If we focus on retirees, then we are going to have to focus more of the community's resources and energy to cater to the elder demographic. Can we afford to do that at the expense of the mobile populace, especially when we see the path that the Federal Government wants to take us down on healthcare? Healthcare dollars look like they are going to be placed in check in some manner. That means that there isn't going to be a plethora of money in taking care of the aged. Heck, I have seen first hand that services for the aged are already lacking.

I'm just asking that we try to restore some balance into the equation. Why would 20 and 30-somethings stick around just to be ignored and/or relegated to being subservient to the elderly.The vast majority of the elderly are on fixed incomes, do you really want to base an economy on people living on fixed incomes. Do you want to live in a Big Lots and J&S Cafeteria World?

The younger generation are the workers and thus the money generators. While the older generation is winding it down, the younger generation is cranking it up. Malaise, lethargy, and "Run Down" are adjectives that I have heard when it comes to describing this area over the last eight years. Folks, that is where the pessimism has settled in.

As I sat having lunch today, I was faced with the graffiti that has been plastered all over the abandoned building two blocks over. I was struck by the vacant building where Details used to reside. I witnessed that there was hardly any traffic going down 1st or 2nd Avenue. These were not the memories I had of that area, even just a few short years ago. I remember when that area thrived. My mind could not settle the paradox of those sites versus the backdrop of the tasteful and artistically designed decoration of 1859 Cafe. Something is amiss and it's not 1859. Have we given up? Are we going to let parts of town turn to rubble? Are we supposed to let whole sections of our community die without even a whimper?

We need to do more to attract the energy that comes with the younger demographic. I certainly haven't been inspired by the status quo that has infected this community. I have witnessed first hand the energy that these young people are willing to bring to the table. This younger generation gives me hope that we can turn things around. When these young guys step forward, let's encourage them and work with them. Let's help these guys get some of their projects off the ground, so that we can revitalize our economy and restore optimism into the equation of the future.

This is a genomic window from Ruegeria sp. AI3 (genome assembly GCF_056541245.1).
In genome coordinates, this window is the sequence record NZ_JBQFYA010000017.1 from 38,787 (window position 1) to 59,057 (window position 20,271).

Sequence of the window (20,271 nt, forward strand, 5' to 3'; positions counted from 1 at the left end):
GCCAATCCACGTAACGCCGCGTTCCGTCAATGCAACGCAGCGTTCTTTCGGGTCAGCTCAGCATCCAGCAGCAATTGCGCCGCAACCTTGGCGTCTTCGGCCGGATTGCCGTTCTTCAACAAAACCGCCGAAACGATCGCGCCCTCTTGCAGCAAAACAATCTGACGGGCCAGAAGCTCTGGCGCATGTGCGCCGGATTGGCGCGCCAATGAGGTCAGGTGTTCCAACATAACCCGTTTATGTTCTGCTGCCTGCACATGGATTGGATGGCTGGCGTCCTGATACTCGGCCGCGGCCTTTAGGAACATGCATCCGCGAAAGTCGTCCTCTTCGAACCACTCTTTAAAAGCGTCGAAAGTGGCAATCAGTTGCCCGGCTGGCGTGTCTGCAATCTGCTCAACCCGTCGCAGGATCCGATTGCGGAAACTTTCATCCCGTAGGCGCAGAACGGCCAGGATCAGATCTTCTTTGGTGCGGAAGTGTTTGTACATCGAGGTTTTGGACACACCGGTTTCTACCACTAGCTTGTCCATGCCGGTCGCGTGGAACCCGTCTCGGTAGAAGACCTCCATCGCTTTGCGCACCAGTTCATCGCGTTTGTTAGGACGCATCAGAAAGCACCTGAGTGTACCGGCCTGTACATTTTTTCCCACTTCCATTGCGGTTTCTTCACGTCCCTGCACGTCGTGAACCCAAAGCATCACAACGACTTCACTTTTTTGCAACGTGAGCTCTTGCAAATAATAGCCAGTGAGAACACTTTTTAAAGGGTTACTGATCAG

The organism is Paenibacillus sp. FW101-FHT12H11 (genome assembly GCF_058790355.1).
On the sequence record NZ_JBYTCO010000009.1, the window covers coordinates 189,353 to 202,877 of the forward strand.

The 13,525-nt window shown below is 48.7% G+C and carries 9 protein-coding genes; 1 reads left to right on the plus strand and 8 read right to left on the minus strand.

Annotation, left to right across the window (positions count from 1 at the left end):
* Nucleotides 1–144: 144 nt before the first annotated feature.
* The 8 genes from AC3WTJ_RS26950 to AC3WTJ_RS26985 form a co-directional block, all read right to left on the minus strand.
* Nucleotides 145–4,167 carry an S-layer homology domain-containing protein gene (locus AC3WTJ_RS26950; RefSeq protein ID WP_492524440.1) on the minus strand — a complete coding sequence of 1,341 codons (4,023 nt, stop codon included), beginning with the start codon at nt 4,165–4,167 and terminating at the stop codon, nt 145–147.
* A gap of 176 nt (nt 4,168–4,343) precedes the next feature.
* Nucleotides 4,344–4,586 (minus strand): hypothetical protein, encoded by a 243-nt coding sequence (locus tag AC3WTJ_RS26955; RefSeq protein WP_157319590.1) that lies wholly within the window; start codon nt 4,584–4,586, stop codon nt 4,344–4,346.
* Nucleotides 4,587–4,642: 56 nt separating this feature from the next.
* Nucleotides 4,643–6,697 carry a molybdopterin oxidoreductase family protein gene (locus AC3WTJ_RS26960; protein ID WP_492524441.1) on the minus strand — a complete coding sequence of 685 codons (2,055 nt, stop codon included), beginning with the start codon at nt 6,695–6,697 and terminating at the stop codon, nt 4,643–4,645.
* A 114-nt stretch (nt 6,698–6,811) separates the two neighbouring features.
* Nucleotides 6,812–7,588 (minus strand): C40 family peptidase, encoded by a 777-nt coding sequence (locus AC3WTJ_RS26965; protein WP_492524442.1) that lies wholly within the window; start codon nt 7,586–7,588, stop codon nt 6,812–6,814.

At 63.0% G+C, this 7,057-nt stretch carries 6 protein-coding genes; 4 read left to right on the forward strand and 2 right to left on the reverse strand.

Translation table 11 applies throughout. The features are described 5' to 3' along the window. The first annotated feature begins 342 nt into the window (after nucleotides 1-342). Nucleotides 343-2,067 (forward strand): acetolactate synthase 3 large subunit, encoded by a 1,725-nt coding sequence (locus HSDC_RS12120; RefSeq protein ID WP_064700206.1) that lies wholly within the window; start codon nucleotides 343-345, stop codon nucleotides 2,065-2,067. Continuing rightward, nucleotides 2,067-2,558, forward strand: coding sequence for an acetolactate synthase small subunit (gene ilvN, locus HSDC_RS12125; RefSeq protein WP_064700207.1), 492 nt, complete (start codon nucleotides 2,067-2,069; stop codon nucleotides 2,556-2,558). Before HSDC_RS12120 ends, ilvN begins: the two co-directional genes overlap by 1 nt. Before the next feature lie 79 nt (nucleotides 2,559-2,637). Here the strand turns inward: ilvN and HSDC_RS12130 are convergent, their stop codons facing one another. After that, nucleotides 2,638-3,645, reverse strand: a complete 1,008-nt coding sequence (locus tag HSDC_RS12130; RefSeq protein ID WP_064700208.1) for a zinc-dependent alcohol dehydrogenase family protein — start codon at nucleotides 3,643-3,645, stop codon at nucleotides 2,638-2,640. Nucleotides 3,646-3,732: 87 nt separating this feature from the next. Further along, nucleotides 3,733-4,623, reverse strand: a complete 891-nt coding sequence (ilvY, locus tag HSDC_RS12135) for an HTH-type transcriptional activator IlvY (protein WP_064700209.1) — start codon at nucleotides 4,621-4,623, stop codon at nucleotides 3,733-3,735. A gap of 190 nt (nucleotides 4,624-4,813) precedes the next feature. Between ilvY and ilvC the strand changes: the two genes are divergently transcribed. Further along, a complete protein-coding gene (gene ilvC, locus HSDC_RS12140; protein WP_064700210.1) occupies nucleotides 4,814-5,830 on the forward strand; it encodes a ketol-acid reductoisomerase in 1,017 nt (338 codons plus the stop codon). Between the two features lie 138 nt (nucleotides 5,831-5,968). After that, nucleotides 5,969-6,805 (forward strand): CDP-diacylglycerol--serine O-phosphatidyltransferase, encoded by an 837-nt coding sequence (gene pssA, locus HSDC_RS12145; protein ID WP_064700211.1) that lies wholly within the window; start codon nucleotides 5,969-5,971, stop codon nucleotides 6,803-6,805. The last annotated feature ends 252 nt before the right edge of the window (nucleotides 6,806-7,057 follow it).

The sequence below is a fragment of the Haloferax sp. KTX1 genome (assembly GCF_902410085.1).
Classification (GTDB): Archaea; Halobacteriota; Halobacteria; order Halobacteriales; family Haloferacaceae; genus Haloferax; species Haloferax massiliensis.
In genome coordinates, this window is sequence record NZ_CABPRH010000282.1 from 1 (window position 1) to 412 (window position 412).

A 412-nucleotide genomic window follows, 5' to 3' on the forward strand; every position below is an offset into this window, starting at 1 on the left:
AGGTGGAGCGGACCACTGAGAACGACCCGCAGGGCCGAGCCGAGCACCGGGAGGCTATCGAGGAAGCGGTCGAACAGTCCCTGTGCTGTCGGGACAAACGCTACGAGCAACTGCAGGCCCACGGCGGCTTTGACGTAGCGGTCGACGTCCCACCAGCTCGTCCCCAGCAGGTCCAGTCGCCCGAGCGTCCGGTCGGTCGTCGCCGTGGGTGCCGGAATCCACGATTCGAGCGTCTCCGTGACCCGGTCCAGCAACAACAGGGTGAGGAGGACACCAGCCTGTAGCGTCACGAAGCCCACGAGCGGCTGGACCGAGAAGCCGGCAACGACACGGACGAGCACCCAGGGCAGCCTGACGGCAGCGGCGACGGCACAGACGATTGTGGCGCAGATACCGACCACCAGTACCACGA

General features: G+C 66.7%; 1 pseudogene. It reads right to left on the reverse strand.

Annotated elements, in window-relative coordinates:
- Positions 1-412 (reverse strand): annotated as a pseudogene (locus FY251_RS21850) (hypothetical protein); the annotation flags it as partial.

Wednesday, September 9, 2009

In Spite of the Government

Crazy Unemployment; Retirement Savings Lost; Home Values Plummeting, if you are even able to sell the house; and no end to this tumult in sight. During these times that we must endure, our lives are changing drastically and it's easy to get lost in the chaos.

Maybe some haven't had to suffer from all that has gone on, so they're wondering what all the fuss is about and think they see a lot of foolishness amongst us. These people seem to not realize that the foundation that they are standing on is slowly, but surely being whittled away under their feet. I wonder whether they are relying on some inexplicable hope or are they so insulated from the working class that they can't see what it happening all around us. Most people who are dealing in direct Economic Commerce are coming to the realization that the government is cooking the books.

One of the more relevant issues that proves this point, is that people are starting to realize that the government's reported unemployment numbers are wrong and slowly but surely they will be brought to an understanding that the government's inflation numbers have no bearing on reality. I have spoken about this before.

As for the unemployment numbers we hear reported on the news, what is reported does not include discouraged workers or those seeking full time work, but only able to find part time employment. How many of us know people who have been unemployed for a long time? How many of us know people whose Unemployment benefits have run out? How many of us know people who received severance agreements and must exhaust those before they can file for unemployment? How many of us know of people who are working 30 hours a week at reduced pay, because they have lost their full-time occupation? Do you understand that none of these people are considered to be officially unemployed?

From - "GOVERNMENT ECONOMIC REPORTS: THINGS YOU'VE SUSPECTED BUT WERE AFRAID TO ASK!" - "Series Master Introduction" (Part One in a Series of Five)
* During the Kennedy administration, unemployment was redefined with the concept of discouraged workers" so as to reduce the popularly followed unemployment rate.

* Up until the Clinton administration, a discouraged worker was one who was willing, able and ready to work but had given up looking because there were no jobs to be had. The Clinton administration dismissed to the non-reporting netherworld about five million discouraged workers who had been so categorized for more than a year. As of July 2004, the less-than-a-year discouraged workers total 504,000. Adding in the netherworld takes the unemployment rate up to about 12.5%.